The Nintendo Switch has received a number of ports, some based upon the previous generation of consoles (the PS3, Wii U, and Xbox 360) and some modified and optimised versions of PS4 and Xbox One titles. Due to its weaker hardware, compromises are usually required in order to allow the game to run at an acceptable level, often ported by third-party developers who have worked with the hybrid console previously. However, in terms of Metro Redux, ports of the remastered versions of Metro 2033 and Metro: Last Light, 4A Games decided to develop the Switch versions in-house despite having no prior experience with the system.
Sure, compromises were made in the performance and graphical departments, but the end result is so much better than I could have ever imagined. Whether playing in portable or docked mode, the games are seriously pushing the small unit to its limits. It creates a perfect balance between resolution, quality, and effects so that the game remains stable at all times and delivers an enjoyable and consistent experience.
But, just what are the Metro games all about and how is the new Redux collection different to the other versions out there? Let’s take a look…
In 2013, a nuclear war had wiped out billions of lives and left the world in an uninhabitable state, forcing any remaining survivors to move underground and seek shelter away from the radiation upon the surface. Whereas a handful of humans were able to get down below, the local wildlife didn’t, causing various animals to mutate and become violent, horrific beasts which now roam the remains we once called home. The world as we knew it had ceased to be, you couldn’t get around without protective gear, bullets had become the new form of currency, corruption and violence had become much more common, and certain factions still fought against each other despite the bigger issues all around them.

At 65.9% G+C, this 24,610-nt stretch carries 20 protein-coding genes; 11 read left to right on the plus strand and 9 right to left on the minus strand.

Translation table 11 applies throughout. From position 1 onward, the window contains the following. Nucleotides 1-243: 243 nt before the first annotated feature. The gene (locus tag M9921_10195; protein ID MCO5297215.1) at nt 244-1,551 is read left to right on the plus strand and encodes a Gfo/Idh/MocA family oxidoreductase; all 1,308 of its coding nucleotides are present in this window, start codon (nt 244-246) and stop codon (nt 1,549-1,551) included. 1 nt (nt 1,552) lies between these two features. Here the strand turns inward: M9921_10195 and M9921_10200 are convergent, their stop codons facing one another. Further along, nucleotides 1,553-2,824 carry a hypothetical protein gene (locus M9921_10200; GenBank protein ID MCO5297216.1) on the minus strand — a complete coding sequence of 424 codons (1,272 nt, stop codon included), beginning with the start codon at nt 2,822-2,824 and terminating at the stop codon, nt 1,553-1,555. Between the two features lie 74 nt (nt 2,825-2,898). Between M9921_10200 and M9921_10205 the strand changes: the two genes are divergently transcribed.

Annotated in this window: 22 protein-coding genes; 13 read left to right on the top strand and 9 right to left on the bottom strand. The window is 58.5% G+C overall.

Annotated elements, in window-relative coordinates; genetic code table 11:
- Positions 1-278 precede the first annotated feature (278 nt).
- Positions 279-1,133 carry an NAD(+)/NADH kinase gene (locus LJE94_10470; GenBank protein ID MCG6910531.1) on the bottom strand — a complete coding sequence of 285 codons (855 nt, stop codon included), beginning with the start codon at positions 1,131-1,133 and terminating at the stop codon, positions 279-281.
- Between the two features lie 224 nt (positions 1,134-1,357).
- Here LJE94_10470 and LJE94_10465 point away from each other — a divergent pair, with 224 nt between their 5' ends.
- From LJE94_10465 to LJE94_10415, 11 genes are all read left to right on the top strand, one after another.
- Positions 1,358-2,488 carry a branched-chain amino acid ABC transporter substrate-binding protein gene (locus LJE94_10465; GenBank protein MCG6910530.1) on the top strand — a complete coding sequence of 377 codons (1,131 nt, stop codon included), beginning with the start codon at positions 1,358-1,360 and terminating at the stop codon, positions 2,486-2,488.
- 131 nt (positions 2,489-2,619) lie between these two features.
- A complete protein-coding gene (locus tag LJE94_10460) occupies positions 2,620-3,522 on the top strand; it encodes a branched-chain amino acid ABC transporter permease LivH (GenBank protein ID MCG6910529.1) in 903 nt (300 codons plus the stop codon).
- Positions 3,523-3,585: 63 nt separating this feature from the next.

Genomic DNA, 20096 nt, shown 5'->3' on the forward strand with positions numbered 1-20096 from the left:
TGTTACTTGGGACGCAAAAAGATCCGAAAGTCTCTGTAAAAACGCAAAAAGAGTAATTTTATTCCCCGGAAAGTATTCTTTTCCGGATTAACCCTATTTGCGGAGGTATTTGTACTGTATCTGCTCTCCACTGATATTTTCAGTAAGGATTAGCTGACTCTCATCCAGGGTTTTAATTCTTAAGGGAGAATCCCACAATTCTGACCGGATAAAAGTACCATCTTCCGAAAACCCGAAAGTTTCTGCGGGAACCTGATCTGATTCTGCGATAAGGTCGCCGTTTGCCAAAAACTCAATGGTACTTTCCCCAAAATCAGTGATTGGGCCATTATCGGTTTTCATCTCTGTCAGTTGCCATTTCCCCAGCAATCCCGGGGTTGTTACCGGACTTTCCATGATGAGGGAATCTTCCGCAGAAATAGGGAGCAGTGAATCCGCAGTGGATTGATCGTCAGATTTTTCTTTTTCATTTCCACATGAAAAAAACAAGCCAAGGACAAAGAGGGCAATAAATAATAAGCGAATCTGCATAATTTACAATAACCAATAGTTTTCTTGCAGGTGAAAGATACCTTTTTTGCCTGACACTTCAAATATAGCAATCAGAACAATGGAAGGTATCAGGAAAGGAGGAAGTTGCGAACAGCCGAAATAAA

Jump forward to 2033, Exhibition (which was once the Metro Station in Moscow called VDNKh) has come under attack by a group of strange creatures known as the Dark Ones. In an effort to gain help from the other Metro stations, the station commander sends out his adopted son, Artyom, to go find help and persuade the council within the ‘capital’ of the Metro to offer any support they can. Armed with some old weapons, limited bullets, a short supply of oxygen for his gas mask, and a lot of hope and faith, he sets out into the hostile world via the Metro…
Metro: Last Light
I can’t really talk about the story within this game without giving away spoilers for Metro 2033, as Last Light directly follows the conclusion to that game only one year later, in 2034. Generally though, Artyom is now a Ranger, a neutral peacekeeping faction which operates throughout the Metro system. You’ve occupied a facility which you came across within 2033, a facility which hasn’t been explored fully yet news of the riches and undiscovered treasures has begun circulating around the Metro. As such, the base is under attack and you must protect it at all costs.
However, you receive information related to the canonical ending of the first game, information which sets you on a new path. I can’t delve into this much more but events will unfold that have you questioning your actions in the previous game as well as unlocking memories about the past which were long forgotten.
Both games have alternative endings based around the choices you make and how you play the game. One ending is the official ‘canon’ pathway, the route which leads into the sequel and is deemed the ‘correct’ conclusion. The other is an alternative branch which is fun to find but not particularly correct in the grand scheme of things. However, having this mechanism in an FPS title is quite interesting and opens up the reason to replay the game once you’ve finished it.